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Using your own SSL certificate with Portainer

By default, Portainer’s web interface and API is exposed over HTTPS with a self-signed certificate generated by the installation. This can be replaced with your own SSL certificate either after installation via the Portainer UI or during installation, as explained in this article.
When using your own externally-issued certificate, ensure that you include the full certificate chain (including any intermediate certificates) in the file you provide via --sslcert. Without this you may face certificate validation issues. Your certificate chain can be obtained either from your certificate issuer or the What's My Chain Cert? website.

Using your own SSL certificate on Docker Standalone

Portainer expects certificates in PEM format.
Use the --sslcert and --sslkey flags during installation.
If you are using certificates signed by your own CA, you may need to supply your CA certificate as well with the --sslcacert flag.
Upload your certificate (including the chain) and key to the server running Portainer, then start Portainer referencing them. The following command assumes your certificates are stored in /path/to/your/certs with the filenames portainer.crt and portainer.key, and bind-mounts the directory to /certs in the Portainer container:
Business Edition
Community Edition
docker run -d -p 9443:9443 -p 8000:8000 \
--name portainer --restart always \
-v /var/run/docker.sock:/var/run/docker.sock \
-v portainer_data:/data \
-v /path/to/your/certs:/certs \
portainer/portainer-ee:latest \
--sslcert /certs/portainer.crt \
--sslkey /certs/portainer.key
docker run -d -p 9443:9443 -p 8000:8000 \
--name portainer --restart always \
-v /var/run/docker.sock:/var/run/docker.sock \
-v portainer_data:/data \
-v /path/to/your/certs:/certs \
portainer/portainer-ce:latest \
--sslcert /certs/portainer.crt \
--sslkey /certs/portainer.key
Alternatively, Certbot can be used to generate a certificate and a key. Because Docker has issues with symlinks, if you use Certbot you will need to pass both the 'live' and 'archive' directories as volumes, as well as use the full chain certificate. For example:
Business Edition
Community Edition
docker run -d -p 9443:9443 -p 8000:8000 \
--name portainer --restart always \
-v /var/run/docker.sock:/var/run/docker.sock \
-v portainer_data:/data \
-v /etc/letsencrypt/live/yourdomain:/certs/live/yourdomain:ro \
-v /etc/letsencrypt/archive/yourdomain:/certs/archive/yourdomain:ro \
portainer/portainer-ee:latest \
--sslcert /certs/live/yourdomain/fullchain.pem \
--sslkey /certs/live/yourdomain/privkey.pem
docker run -d -p 9443:9443 -p 8000:8000 \
--name portainer --restart always \
-v /var/run/docker.sock:/var/run/docker.sock \
-v portainer_data:/data \
-v /etc/letsencrypt/live/yourdomain:/certs/live/yourdomain:ro \
-v /etc/letsencrypt/archive/yourdomain:/certs/archive/yourdomain:ro \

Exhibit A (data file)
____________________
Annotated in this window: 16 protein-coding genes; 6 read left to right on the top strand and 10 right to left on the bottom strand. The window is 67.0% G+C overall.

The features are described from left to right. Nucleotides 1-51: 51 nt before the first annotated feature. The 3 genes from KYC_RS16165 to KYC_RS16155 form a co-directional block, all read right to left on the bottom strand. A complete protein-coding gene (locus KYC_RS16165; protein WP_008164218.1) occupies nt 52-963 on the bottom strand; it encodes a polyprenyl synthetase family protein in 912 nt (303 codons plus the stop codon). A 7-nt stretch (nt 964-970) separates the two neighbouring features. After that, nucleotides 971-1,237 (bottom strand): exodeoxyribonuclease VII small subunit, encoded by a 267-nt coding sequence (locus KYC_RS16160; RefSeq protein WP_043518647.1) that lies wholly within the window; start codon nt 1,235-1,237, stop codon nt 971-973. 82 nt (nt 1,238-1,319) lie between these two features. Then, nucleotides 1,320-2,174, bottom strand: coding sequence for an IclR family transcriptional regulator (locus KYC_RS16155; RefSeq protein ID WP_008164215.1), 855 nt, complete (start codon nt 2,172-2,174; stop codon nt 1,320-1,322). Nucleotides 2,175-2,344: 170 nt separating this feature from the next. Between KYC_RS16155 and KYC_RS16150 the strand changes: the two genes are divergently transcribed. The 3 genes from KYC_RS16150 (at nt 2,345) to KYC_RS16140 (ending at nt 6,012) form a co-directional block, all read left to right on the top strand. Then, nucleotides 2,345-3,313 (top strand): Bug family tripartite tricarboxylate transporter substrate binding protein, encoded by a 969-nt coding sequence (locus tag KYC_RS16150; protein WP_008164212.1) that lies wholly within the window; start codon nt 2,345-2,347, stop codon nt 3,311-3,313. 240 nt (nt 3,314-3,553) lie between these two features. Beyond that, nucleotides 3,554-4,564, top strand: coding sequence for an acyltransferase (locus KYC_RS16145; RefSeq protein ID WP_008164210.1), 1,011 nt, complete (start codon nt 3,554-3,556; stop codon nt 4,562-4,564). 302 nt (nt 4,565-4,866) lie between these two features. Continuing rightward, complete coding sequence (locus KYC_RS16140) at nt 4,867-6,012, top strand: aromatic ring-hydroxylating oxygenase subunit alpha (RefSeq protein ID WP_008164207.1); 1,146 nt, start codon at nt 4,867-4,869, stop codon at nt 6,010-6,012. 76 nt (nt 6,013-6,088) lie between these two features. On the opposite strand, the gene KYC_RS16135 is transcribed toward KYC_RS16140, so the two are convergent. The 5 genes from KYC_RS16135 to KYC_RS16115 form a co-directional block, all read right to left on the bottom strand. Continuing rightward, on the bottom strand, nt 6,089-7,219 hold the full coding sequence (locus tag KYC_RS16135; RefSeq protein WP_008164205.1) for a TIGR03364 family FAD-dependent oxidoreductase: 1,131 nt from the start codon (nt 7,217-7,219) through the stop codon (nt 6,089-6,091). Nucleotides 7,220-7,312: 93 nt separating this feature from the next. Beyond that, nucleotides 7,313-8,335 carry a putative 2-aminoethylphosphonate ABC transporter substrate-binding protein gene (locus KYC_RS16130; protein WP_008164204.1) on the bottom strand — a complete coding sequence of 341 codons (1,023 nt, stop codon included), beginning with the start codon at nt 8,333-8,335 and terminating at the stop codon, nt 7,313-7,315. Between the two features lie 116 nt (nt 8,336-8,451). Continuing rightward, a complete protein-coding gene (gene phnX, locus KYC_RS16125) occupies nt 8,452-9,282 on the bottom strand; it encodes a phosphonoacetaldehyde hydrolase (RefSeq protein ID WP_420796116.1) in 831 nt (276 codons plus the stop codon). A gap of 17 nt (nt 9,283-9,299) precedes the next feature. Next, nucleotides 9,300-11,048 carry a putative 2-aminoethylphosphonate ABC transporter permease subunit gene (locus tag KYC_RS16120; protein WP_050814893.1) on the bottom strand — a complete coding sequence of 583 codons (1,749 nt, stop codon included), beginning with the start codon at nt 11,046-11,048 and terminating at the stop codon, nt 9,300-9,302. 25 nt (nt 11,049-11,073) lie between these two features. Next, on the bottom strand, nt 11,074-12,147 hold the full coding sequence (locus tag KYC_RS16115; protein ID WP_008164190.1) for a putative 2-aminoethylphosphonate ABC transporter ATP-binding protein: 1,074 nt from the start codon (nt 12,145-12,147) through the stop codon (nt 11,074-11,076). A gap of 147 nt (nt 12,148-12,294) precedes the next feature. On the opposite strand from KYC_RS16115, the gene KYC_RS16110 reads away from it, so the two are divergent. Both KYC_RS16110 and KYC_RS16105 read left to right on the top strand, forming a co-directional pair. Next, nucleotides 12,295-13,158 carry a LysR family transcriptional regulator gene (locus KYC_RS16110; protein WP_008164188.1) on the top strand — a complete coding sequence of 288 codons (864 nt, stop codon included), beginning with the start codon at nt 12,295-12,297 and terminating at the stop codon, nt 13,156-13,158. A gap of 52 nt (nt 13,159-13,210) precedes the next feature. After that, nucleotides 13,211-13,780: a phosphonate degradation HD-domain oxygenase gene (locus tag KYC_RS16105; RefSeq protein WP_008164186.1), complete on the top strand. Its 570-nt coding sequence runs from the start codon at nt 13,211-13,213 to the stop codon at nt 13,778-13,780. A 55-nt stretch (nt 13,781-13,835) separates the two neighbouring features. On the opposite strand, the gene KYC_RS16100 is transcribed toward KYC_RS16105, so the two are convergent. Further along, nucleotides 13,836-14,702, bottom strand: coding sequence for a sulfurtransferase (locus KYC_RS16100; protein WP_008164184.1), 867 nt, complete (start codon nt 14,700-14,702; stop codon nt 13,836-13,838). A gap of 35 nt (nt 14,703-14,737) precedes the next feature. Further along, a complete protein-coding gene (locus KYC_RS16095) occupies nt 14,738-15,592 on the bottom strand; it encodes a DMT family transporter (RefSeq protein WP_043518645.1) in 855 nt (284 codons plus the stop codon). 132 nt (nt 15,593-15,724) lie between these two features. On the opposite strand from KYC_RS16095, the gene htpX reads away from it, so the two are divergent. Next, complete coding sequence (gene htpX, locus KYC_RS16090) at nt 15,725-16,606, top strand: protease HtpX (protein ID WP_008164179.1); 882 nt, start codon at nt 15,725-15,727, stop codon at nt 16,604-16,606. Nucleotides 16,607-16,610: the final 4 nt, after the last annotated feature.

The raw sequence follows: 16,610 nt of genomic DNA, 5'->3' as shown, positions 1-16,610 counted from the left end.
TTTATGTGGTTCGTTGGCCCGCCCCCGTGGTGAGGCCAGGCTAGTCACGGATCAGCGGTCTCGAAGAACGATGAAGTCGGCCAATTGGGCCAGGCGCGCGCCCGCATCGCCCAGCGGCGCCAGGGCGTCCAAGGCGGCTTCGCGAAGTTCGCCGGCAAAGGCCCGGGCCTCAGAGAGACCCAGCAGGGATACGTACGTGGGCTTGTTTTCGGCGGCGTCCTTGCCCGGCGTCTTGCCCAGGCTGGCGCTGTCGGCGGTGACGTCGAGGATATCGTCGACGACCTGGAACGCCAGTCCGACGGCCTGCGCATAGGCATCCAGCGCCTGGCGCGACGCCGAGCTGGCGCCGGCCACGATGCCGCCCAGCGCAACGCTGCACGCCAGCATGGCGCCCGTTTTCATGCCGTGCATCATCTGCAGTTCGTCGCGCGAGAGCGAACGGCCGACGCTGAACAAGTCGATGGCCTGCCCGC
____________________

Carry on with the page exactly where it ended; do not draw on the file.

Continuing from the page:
portainer/portainer-ce:latest \
--sslcert /certs/live/yourdomain/fullchain.pem \
--sslkey /certs/live/yourdomain/privkey.pem
When you're finished, you can navigate to https://$ip-docker-host:9443.

Using your own SSL certificate on Docker Swarm

To provide your own SSL certificate for Docker Swarm, simply define the portainer.sslcert and portainer.sslkey secrets, and the installation manifest will automatically detect and use them:
docker secret create portainer.sslcert /path/to/your/certificate.crt
docker secret create portainer.sslkey /path/to/your/certificate.key
If you are using certificates signed by your own CA, you may need to supply your CA certificate as well via a portainer.sslcacert secret and modifying the below YAML files to include the --sslcacert flag.
Next, retrieve the stack YML manifest:
Linux and Windows with Docker Desktop
Windows Container Services
Business Edition:
curl -L https://downloads.portainer.io/ee2-16/portainer-agent-stack-ssl.yml -o portainer-agent-stack.yml
Community Edition:
curl -L https://downloads.portainer.io/ce2-16/portainer-agent-stack-ssl.yml -o portainer-agent-stack.yml
Business Edition:
curl https://downloads.portainer.io/ee2-16/portainer-windows-stack-ssl.yml -o portainer-agent-stack.yml
Community Edition:
curl https://downloads.portainer.io/ce2-16/portainer-windows-stack-ssl.yml -o portainer-agent-stack.yml
Finally, use the downloaded YML manifest to deploy your stack:
docker stack deploy -c portainer-agent-stack.yml portainer
For more information about secrets, read Docker's own documentation.

Using your own SSL certificate on Kubernetes (via Helm)

If it doesn't already exist, create the portainer namespace:
kubectl create namespace portainer
Next, create a TLS secret containing the full certificate chain and matching private key:
kubectl create secret tls portainer-tls-secret -n portainer \
--cert=/path/to/cert/file \
--key=/path/to/key/file
Install via helm with the tls.existingSecret parameter set to the name of the secret you just created:
NodePort
Load Balancer
Business Edition:
helm install -n portainer portainer portainer/portainer \
--set tls.existingSecret=portainer-tls-secret \
--set enterpriseEdition.enabled=true
Community Edition:
helm install -n portainer portainer portainer/portainer \
-- set tls.existingSecret=portainer-tls-secret
Business Edition:
helm install -n portainer portainer portainer/portainer \
--set tls.existingSecret=portainer-tls-secret \
--set service.type=LoadBalancer \
--set enterpriseEdition.enabled=true
Community Edition:
helm install -n portainer portainer portainer/portainer \
-- set tls.existingSecret=portainer-tls-secret \
--set service.type=LoadBalancer